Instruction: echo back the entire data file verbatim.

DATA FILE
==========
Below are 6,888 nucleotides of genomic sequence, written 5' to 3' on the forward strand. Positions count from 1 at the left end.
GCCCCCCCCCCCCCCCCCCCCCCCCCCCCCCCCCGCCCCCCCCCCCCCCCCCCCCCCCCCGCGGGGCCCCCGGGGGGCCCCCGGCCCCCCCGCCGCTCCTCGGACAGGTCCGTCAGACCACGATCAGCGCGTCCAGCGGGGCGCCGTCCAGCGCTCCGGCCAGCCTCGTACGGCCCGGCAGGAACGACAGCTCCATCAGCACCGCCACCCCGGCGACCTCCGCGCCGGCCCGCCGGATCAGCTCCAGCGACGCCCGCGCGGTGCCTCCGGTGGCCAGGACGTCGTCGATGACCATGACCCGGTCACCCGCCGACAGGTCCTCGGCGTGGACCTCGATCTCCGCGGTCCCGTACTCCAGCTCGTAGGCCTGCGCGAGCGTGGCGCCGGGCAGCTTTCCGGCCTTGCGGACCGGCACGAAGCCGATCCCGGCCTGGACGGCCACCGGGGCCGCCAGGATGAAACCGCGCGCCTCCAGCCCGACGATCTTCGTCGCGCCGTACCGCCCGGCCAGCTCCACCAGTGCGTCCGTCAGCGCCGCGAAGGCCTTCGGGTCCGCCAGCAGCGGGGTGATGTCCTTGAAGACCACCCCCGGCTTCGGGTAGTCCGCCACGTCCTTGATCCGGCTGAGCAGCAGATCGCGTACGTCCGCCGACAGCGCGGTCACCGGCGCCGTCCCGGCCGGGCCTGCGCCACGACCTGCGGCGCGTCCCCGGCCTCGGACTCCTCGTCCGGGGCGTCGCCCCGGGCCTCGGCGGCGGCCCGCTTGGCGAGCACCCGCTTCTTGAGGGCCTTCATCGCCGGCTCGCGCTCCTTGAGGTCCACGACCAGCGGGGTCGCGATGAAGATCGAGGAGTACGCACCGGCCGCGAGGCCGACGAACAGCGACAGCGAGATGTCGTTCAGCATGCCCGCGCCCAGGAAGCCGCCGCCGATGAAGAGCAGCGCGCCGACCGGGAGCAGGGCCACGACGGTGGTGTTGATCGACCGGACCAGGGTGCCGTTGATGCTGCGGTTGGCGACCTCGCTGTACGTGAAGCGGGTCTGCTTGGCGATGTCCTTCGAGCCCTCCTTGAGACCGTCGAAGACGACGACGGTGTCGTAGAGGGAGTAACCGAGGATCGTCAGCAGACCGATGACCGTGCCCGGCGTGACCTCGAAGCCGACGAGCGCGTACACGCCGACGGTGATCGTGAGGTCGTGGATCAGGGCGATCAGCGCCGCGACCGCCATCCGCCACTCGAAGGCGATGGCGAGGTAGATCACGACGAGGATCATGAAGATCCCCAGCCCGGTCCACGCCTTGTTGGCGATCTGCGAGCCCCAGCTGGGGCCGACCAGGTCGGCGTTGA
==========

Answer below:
Below are 6,888 nucleotides of genomic sequence, written 5' to 3' on the forward strand. Positions count from 1 at the left end.
GCCCCCCCCCCCCCCCCCCCCCCCCCCCCCCCCCGCCCCCCCCCCCCCCCCCCCCCCCCCGCGGGGCCCCCGGGGGGCCCCCGGCCCCCCCGCCGCTCCTCGGACAGGTCCGTCAGACCACGATCAGCGCGTCCAGCGGGGCGCCGTCCAGCGCTCCGGCCAGCCTCGTACGGCCCGGCAGGAACGACAGCTCCATCAGCACCGCCACCCCGGCGACCTCCGCGCCGGCCCGCCGGATCAGCTCCAGCGACGCCCGCGCGGTGCCTCCGGTGGCCAGGACGTCGTCGATGACCATGACCCGGTCACCCGCCGACAGGTCCTCGGCGTGGACCTCGATCTCCGCGGTCCCGTACTCCAGCTCGTAGGCCTGCGCGAGCGTGGCGCCGGGCAGCTTTCCGGCCTTGCGGACCGGCACGAAGCCGATCCCGGCCTGGACGGCCACCGGGGCCGCCAGGATGAAACCGCGCGCCTCCAGCCCGACGATCTTCGTCGCGCCGTACCGCCCGGCCAGCTCCACCAGTGCGTCCGTCAGCGCCGCGAAGGCCTTCGGGTCCGCCAGCAGCGGGGTGATGTCCTTGAAGACCACCCCCGGCTTCGGGTAGTCCGCCACGTCCTTGATCCGGCTGAGCAGCAGATCGCGTACGTCCGCCGACAGCGCGGTCACCGGCGCCGTCCCGGCCGGGCCTGCGCCACGACCTGCGGCGCGTCCCCGGCCTCGGACTCCTCGTCCGGGGCGTCGCCCCGGGCCTCGGCGGCGGCCCGCTTGGCGAGCACCCGCTTCTTGAGGGCCTTCATCGCCGGCTCGCGCTCCTTGAGGTCCACGACCAGCGGGGTCGCGATGAAGATCGAGGAGTACGCACCGGCCGCGAGGCCGACGAACAGCGACAGCGAGATGTCGTTCAGCATGCCCGCGCCCAGGAAGCCGCCGCCGATGAAGAGCAGCGCGCCGACCGGGAGCAGGGCCACGACGGTGGTGTTGATCGACCGGACCAGGGTGCCGTTGATGCTGCGGTTGGCGACCTCGCTGTACGTGAAGCGGGTCTGCTTGGCGATGTCCTTCGAGCCCTCCTTGAGACCGTCGAAGACGACGACGGTGTCGTAGAGGGAGTAACCGAGGATCGTCAGCAGACCGATGACCGTGCCCGGCGTGACCTCGAAGCCGACGAGCGCGTACACGCCGACGGTGATCGTGAGGTCGTGGATCAGGGCGATCAGCGCCGCGACCGCCATCCGCCACTCGAAGGCGATGGCGAGGTAGATCACGACGAGGATCATGAAGATCCCCAGCCCGGTCCACGCCTTGTTGGCGATCTGCGAGCCCCAGCTGGGGCCGACCAGGTCGGCGTTGA